E.g. One hundred dollars for a genuine imitation Rolex watch! Lady, this is a paltry sum to pay for such a high-class piece of jewelry.
v. feed to the full; feed luxuriously; glut; indulge with rich food
E.g. As far as I've seen, they don't overly pamper the girls even though obviously they are privileged.
n. distinctive and stylish elegance; a bunch of feathers or plume, especially on a helmet
E.g. Many performers imitate Noel Coward, but few have his panache and sense of style.
n. state of extreme confusion and disorder; very noisy place
E.g. When the ships collided in the harbor, pandemonium broke out among the passengers.
v. offer illicit sex with third party; tempt with or appeal to improper motivations
E.g. The reviewer accused the makers of Lethal Weapon to pander to the masses' taste for violence.
n. short, simple story teaching moral or religious lesson
E.g. Let us apply to our own conduct the lesson that this parable teaches.
n. one that serves as a pattern or model; system of assumptions, concepts, and practices that constitutes a way of viewing reality
E.g. Pavlov's experiment in which he trains a dog to salivate on hearing a bell is a paradigm of the conditioned-response experiment in behavioral psychology.
v. make powerless and unable to function; disable
E.g. The bureaucracy will paralyze the entire operation.
a. having the nature or habits of a parasite, that takes advantage of others without useful return
E.g. The harm and benefit in parasitic interactions concern the biological fitness of the organisms involved.
n. skin of a lamb, sheep, goat, young calf, or other animal, prepared for writing on
E.g. And near the King was the White Rabbit, with a trumpet in one hand, and a scroll of parchment in the other.
v. remove outer covering or skin of with knife or similar instrument
E.g. My hands are sore after I pare hundreds of potatoes for the banquet.
a. narrow in outlook; related to local church community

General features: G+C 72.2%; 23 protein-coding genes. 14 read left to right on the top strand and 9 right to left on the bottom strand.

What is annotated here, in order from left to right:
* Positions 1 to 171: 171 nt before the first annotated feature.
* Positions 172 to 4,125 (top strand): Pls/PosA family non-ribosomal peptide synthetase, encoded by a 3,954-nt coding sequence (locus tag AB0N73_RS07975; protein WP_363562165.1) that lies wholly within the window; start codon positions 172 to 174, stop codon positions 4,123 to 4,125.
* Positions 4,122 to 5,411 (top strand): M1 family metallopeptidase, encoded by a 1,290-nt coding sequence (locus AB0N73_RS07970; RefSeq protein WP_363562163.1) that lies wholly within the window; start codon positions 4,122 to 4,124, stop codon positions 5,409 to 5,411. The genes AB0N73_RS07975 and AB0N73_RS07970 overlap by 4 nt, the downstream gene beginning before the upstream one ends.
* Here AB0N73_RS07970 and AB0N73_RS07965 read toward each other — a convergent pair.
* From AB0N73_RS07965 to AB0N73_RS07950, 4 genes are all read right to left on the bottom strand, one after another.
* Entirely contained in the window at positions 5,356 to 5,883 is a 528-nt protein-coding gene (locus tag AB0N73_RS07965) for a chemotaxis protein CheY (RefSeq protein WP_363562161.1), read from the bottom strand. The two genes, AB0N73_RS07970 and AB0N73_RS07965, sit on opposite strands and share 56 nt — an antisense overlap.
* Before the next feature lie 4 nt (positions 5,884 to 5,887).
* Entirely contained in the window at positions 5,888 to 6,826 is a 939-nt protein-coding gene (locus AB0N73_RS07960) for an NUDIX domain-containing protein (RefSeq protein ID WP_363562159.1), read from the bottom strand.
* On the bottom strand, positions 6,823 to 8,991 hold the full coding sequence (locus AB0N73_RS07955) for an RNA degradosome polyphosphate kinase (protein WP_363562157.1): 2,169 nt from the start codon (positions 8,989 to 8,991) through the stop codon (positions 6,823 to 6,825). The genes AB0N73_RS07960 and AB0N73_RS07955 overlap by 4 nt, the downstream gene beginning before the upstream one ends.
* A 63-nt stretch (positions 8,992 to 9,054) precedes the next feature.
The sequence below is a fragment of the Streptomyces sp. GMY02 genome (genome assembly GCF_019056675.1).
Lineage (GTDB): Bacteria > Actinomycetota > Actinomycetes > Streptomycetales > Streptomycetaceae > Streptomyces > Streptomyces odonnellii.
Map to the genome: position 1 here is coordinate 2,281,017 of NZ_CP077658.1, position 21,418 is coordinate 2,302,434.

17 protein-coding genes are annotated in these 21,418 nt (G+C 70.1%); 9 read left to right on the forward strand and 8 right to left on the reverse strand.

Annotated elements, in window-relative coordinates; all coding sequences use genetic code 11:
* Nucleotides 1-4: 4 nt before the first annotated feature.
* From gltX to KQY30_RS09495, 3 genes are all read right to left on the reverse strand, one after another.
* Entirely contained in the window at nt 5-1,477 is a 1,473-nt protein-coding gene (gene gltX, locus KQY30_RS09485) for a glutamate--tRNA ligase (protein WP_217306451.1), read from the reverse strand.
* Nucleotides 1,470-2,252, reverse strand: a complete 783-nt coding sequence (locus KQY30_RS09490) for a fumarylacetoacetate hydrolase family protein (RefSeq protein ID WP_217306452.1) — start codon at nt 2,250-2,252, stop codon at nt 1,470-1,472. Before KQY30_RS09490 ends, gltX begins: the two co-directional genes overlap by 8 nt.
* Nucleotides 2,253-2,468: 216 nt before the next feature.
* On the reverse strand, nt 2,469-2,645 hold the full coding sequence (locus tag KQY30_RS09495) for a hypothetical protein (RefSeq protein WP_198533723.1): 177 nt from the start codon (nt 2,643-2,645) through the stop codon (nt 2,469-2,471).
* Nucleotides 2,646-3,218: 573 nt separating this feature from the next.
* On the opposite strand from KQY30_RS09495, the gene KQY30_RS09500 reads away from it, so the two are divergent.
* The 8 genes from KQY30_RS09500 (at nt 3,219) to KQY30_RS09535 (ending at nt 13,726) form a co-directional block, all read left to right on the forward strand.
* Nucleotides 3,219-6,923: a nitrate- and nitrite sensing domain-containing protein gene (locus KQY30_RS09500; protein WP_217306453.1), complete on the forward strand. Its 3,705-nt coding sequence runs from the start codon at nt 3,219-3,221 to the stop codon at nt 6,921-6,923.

E.g. Although Jane Austen sets her novels in small rural communities, her concerns are universal, not parochial,.
n. work or performance that imitates another work or performance with ridicule or irony; make fun of
E.g. The show Forbidden Broadway presents a parody spoofing the year's new productions playing on Broadway.
v. avoid or try to avoid fulfilling, answering, or performing
E.g. Unwilling to injure his opponent in such a pointless clash, Dartagnan simply tried to parry his rival's thrusts.
a. one-sided; prejudiced; committed to a party
E.g. On certain issues of principle, she refused to take a partisan stand, but let her conscience be her guide.
v. divide into parts, pieces, or sections
E.g. Before their second daughter was born, they decided each child needed a room, and so they planned to partition a large bedroom into two small separate rooms.
n. tender sorrow; pity; quality in art or literature that produces these feelings
E.g. The quiet tone of pathos that ran through the novel never degenerated into the maudlin or the overly sentimental.
n. sponsorship; support; state of being a sponsor
E.g. As a cooperative, we can return the profits of our successful operations to our members - the owners - in the form of a patronage refund.
n. very poor person; one living on or eligible for public charity
E.g. Though Widow Brown was living on a reduced income, she was by no means a pauper.
a. inclined to eat; hungry; irritable
E.g. When my wife is in a peckish mood, she claims all I do is hunt, plan hunts, and advise others where to hunt.